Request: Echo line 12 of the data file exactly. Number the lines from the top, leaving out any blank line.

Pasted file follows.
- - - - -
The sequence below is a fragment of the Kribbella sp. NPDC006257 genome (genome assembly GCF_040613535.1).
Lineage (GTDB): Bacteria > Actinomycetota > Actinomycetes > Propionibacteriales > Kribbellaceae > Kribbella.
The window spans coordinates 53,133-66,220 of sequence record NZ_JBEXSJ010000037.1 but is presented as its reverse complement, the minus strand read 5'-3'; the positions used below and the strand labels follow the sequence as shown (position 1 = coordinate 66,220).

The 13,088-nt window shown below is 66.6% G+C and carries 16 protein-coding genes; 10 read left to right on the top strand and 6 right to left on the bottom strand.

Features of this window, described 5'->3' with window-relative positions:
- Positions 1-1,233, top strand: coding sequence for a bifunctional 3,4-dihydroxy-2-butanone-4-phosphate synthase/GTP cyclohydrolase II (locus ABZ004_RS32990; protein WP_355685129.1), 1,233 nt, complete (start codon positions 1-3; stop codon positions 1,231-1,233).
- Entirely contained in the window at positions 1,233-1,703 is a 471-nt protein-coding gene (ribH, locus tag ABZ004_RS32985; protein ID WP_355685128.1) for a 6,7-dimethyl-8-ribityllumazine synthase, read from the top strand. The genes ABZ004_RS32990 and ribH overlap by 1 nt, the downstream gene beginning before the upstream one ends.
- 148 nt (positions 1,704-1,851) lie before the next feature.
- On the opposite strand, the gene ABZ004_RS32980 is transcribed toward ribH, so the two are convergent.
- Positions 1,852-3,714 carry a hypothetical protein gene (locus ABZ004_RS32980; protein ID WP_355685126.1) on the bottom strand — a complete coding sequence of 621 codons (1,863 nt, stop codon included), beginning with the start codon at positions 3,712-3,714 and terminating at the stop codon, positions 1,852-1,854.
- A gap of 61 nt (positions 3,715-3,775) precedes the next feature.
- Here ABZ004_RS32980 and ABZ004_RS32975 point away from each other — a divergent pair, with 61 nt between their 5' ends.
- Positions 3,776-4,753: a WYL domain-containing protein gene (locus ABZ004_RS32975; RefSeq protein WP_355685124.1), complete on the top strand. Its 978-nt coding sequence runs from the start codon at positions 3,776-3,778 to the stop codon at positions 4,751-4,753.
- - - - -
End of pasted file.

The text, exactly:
- Here ABZ004_RS32980 and ABZ004_RS32975 point away from each other — a divergent pair, with 61 nt between their 5' ends.